A: It’s not shore power itself; it’s actually the appliances on the boat that over time can develop low-level electrical leakage, which can get diverted into the grounding system on the boat, which is there to protect people. One of the things we’ve learned is some of that current will end up in the water around the boat, so if you have a swimmer in the water they can be at risk. I have to emphasize that all of our data to date indicates that this is only problematic in fresh water. The leakage can occur in the saltwater environment, but it dissipates very quickly because of the conductivity of the water versus fresh water. Effective July 31, new boats, if they want to comply with ABYC standards, will have a ground-fault device that will shut off power to the boat in the event the leakage reaches a certain level, and [the manufacturers] are going to be forced to fix whatever the faulty appliance is. … It’s a very important safety issue. I would encourage owners of older boats to consult with their marine electricians and get their boats upgraded.
Q: What should the consumer know about the ABYC?
A: We are really a standards-writing body with educational programming that is geared toward our standards and knowledge of our standards as it applies to both the building and servicing of boats. To that extent, we really would like consumers to reach a point where they recognize our certification as a valid credential. I will be quite happy when I hear boaters ask to have their boats repaired and serviced by ABYC-certified technicians. That’s really the goal.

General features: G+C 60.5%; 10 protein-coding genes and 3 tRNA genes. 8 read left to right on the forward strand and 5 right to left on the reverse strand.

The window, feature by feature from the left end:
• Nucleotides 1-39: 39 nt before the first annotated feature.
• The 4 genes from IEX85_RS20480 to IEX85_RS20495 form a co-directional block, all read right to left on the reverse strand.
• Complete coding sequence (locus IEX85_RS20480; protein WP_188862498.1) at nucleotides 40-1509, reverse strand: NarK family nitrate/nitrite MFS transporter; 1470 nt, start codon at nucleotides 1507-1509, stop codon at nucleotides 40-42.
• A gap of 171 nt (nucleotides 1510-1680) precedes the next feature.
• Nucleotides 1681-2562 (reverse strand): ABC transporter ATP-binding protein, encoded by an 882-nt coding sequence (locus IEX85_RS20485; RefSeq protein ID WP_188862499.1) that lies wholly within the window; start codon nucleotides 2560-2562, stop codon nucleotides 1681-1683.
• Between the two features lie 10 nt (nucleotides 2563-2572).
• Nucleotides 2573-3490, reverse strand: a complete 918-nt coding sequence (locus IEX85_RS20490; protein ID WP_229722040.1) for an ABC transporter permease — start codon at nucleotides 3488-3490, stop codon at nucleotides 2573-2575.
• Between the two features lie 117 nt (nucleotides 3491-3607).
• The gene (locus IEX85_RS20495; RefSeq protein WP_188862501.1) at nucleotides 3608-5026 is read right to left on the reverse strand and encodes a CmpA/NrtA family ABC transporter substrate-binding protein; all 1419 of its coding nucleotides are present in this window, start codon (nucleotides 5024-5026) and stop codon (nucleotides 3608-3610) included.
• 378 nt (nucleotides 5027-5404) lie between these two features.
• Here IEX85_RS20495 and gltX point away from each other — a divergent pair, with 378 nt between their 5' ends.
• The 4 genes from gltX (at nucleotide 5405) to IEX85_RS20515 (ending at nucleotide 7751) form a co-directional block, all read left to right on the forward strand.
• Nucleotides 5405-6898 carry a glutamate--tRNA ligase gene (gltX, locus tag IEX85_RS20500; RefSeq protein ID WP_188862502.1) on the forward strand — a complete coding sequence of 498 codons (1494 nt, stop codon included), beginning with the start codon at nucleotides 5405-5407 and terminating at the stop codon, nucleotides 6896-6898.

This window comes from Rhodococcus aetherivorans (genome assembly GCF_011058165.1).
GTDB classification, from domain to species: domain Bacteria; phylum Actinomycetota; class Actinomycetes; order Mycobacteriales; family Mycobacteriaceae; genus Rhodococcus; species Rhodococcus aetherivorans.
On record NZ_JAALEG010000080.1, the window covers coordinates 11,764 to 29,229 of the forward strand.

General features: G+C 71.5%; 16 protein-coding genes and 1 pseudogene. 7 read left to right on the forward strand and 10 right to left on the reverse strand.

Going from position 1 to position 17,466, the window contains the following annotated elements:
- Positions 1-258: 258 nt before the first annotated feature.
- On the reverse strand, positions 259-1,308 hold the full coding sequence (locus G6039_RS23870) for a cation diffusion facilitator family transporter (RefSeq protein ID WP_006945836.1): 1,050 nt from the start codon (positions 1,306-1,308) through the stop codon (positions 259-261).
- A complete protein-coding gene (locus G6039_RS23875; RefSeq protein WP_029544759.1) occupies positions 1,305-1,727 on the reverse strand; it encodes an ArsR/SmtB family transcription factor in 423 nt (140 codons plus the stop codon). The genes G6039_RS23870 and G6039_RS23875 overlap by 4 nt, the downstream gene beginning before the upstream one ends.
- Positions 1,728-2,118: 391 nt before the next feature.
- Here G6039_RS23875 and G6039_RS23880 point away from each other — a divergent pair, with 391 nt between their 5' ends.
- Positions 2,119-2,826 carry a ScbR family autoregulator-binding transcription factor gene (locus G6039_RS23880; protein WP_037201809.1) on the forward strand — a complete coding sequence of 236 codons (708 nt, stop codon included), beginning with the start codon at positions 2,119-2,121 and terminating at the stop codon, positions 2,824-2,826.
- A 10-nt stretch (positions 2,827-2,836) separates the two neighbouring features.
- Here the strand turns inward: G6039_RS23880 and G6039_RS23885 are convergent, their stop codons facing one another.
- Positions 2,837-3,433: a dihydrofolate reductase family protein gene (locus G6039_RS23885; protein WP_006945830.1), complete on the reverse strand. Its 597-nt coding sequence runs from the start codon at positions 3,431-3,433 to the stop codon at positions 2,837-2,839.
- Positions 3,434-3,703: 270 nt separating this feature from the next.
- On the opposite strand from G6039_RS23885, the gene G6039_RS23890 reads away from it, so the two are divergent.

Q: What is your role with the ABYC?
A: My primary function is the development of the ABYC educational program offerings, which are really targeting technical people working within the industry, although we do get a fair number of what I call “techno boaters” attending classes — boaters who come from a technical background and have a pretty strong technical interest. In addition, we have delivered some consumer-targeted programs over the last few years and are intending to do some more this year. In terms of reaching the boater, we have a lot further to go to really [promote] the ABYC brand so the average boater is familiar with who we are and what we do. I don’t think we’ve really done a great job with that to date.